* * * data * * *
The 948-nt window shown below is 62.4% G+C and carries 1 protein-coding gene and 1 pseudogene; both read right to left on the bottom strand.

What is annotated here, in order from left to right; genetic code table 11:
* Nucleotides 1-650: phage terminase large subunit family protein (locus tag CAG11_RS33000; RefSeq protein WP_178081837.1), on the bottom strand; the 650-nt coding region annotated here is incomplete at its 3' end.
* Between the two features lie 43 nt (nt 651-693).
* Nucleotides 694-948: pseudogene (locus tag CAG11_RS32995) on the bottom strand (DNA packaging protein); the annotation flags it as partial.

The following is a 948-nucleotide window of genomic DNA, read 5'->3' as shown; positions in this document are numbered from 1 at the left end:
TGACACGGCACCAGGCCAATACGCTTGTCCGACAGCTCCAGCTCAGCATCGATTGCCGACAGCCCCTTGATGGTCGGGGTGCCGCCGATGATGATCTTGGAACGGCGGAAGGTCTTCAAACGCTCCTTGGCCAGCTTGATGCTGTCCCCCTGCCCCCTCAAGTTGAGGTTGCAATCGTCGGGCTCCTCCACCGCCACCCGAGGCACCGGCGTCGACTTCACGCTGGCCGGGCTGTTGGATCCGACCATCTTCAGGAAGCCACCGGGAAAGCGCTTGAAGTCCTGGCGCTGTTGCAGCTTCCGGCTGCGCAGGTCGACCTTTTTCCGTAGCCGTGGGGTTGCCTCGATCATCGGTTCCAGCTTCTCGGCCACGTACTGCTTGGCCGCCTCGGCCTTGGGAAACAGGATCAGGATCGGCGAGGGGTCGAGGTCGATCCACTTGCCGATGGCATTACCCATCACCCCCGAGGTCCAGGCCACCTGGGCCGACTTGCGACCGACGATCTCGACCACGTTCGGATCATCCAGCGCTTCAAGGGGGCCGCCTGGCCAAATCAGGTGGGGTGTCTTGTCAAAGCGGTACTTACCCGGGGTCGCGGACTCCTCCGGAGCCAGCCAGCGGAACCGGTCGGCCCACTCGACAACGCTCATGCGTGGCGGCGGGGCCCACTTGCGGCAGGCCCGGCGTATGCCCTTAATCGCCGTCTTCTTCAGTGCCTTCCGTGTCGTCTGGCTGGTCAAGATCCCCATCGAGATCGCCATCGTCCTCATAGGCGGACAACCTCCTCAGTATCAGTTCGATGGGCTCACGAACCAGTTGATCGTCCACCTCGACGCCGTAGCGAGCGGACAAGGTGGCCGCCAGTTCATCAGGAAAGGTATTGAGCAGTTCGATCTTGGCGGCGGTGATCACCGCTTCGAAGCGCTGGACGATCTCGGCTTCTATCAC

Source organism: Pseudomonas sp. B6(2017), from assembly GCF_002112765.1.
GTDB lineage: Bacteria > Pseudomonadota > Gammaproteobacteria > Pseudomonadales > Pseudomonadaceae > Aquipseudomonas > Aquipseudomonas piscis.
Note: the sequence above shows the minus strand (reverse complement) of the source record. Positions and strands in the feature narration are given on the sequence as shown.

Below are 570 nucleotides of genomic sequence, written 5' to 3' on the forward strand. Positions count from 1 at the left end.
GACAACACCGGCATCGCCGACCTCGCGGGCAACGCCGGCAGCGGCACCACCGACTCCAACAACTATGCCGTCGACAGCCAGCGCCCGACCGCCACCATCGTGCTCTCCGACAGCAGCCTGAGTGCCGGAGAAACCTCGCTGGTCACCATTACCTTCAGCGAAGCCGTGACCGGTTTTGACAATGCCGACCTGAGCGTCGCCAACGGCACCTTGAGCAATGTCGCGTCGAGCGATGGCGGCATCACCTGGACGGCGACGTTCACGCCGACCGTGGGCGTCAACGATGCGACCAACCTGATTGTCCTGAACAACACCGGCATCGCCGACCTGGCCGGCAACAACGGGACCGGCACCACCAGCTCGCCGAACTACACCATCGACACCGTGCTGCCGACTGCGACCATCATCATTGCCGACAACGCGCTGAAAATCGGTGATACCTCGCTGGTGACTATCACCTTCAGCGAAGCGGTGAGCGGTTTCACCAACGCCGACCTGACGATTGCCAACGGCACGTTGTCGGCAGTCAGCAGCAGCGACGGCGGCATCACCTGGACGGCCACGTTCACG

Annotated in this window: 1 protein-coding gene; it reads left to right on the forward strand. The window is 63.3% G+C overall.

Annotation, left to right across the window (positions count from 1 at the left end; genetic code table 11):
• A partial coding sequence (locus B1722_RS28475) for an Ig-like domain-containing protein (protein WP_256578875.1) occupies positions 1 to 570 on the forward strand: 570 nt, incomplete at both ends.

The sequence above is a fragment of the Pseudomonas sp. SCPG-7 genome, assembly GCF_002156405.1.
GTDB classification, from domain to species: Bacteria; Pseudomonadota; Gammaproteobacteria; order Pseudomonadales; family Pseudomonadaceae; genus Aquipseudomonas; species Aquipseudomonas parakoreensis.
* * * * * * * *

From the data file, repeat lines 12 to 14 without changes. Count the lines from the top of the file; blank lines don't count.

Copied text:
GACAACACCGGCATCGCCGACCTCGCGGGCAACGCCGGCAGCGGCACCACCGACTCCAACAACTATGCCGTCGACAGCCAGCGCCCGACCGCCACCATCGTGCTCTCCGACAGCAGCCTGAGTGCCGGAGAAACCTCGCTGGTCACCATTACCTTCAGCGAAGCCGTGACCGGTTTTGACAATGCCGACCTGAGCGTCGCCAACGGCACCTTGAGCAATGTCGCGTCGAGCGATGGCGGCATCACCTGGACGGCGACGTTCACGCCGACCGTGGGCGTCAACGATGCGACCAACCTGATTGTCCTGAACAACACCGGCATCGCCGACCTGGCCGGCAACAACGGGACCGGCACCACCAGCTCGCCGAACTACACCATCGACACCGTGCTGCCGACTGCGACCATCATCATTGCCGACAACGCGCTGAAAATCGGTGATACCTCGCTGGTGACTATCACCTTCAGCGAAGCGGTGAGCGGTTTCACCAACGCCGACCTGACGATTGCCAACGGCACGTTGTCGGCAGTCAGCAGCAGCGACGGCGGCATCACCTGGACGGCCACGTTCACG

Annotated in this window: 1 protein-coding gene; it reads left to right on the forward strand. The window is 63.3% G+C overall.

Annotation, left to right across the window (positions count from 1 at the left end; genetic code table 11):